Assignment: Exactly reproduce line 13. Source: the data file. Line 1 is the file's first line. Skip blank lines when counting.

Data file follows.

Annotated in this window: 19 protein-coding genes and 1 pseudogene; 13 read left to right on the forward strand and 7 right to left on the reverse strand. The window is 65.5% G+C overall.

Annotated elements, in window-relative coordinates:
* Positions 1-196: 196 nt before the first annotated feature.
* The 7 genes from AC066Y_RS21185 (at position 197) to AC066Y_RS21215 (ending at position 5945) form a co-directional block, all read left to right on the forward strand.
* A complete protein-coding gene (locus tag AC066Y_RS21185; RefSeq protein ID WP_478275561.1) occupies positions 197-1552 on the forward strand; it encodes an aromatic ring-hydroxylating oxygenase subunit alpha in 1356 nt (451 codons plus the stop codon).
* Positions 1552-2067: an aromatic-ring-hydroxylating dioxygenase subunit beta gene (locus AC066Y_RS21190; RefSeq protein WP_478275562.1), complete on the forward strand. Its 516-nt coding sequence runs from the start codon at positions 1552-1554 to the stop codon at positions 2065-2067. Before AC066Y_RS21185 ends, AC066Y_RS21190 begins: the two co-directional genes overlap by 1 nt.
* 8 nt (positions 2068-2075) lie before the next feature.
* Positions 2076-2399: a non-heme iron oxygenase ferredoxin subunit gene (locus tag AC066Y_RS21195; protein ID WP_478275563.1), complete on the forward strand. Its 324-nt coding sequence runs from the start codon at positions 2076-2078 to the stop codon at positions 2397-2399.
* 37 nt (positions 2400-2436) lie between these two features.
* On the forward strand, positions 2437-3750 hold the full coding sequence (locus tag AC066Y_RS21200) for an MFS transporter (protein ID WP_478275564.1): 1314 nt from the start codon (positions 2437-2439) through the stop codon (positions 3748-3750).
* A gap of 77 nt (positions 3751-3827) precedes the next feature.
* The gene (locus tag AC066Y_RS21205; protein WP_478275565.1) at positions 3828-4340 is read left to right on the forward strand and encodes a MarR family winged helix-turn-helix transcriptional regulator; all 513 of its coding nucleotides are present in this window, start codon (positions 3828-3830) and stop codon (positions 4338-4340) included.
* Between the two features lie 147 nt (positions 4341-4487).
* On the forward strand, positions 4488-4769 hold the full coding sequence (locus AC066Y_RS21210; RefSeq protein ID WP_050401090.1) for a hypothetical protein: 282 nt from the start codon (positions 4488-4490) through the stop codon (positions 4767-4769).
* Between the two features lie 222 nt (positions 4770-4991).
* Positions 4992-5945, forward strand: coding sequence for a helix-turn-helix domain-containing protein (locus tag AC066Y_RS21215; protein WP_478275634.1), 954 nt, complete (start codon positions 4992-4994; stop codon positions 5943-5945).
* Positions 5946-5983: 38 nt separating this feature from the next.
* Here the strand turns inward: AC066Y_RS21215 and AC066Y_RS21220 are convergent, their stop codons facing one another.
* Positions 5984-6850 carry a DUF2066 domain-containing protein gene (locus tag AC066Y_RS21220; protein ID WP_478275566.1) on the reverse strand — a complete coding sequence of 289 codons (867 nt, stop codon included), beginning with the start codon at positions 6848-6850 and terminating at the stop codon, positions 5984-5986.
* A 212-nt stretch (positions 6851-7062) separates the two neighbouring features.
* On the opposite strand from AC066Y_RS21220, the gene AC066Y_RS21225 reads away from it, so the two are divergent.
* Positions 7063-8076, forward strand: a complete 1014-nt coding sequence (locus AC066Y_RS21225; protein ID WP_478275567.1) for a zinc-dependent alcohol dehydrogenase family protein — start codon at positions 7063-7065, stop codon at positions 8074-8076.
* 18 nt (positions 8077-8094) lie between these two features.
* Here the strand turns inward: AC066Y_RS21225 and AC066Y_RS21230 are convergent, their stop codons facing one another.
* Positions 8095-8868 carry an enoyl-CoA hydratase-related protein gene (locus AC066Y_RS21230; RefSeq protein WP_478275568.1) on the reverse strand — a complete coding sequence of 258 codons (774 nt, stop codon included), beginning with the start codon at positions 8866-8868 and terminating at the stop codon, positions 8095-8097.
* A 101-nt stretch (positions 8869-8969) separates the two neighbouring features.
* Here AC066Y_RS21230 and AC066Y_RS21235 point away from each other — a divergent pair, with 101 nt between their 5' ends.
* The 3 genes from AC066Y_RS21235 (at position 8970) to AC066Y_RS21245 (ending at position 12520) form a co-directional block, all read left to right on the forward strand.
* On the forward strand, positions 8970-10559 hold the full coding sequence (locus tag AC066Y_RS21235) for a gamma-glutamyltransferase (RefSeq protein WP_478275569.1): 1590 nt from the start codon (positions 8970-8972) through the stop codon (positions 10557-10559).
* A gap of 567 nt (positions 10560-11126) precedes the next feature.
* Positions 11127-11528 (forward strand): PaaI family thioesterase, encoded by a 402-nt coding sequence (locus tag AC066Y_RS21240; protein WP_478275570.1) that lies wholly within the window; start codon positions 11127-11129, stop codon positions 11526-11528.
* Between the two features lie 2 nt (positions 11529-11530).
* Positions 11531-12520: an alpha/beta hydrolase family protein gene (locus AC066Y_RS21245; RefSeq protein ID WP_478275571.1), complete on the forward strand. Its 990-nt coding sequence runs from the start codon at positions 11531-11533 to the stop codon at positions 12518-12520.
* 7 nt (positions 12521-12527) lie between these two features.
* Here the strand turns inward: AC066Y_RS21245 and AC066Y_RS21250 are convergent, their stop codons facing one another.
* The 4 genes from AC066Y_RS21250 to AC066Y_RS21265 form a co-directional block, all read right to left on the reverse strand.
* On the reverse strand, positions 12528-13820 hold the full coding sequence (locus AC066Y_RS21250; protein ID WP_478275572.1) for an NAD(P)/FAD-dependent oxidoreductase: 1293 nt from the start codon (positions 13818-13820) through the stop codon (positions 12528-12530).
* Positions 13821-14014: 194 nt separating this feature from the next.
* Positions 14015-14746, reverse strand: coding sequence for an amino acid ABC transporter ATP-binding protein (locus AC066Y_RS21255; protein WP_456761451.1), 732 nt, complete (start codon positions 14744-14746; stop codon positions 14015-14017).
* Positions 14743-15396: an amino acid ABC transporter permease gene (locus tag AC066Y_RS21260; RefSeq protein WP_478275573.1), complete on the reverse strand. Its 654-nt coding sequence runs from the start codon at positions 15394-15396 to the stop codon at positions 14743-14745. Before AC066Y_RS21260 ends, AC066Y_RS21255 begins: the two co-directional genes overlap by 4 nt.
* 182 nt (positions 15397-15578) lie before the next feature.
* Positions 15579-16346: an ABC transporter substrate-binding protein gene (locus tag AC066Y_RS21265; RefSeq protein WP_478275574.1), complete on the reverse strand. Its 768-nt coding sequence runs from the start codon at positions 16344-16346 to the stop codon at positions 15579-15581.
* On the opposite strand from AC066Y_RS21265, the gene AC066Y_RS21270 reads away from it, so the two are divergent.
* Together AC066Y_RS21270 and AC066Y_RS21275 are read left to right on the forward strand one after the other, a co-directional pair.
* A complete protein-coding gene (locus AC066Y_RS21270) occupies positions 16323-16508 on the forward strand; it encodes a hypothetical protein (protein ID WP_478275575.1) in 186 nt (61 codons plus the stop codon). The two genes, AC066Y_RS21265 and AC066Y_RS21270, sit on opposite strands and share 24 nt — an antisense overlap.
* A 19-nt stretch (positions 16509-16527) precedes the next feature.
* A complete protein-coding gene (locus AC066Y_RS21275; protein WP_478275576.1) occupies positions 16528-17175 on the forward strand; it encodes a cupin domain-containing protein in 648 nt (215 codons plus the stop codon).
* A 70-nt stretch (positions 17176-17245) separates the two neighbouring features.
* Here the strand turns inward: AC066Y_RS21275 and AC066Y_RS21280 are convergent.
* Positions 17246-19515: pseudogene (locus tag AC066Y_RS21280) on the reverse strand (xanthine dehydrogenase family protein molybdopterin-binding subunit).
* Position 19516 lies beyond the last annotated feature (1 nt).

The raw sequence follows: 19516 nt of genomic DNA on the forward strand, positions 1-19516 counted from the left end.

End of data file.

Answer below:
* Between the two features lie 147 nt (positions 4341-4487).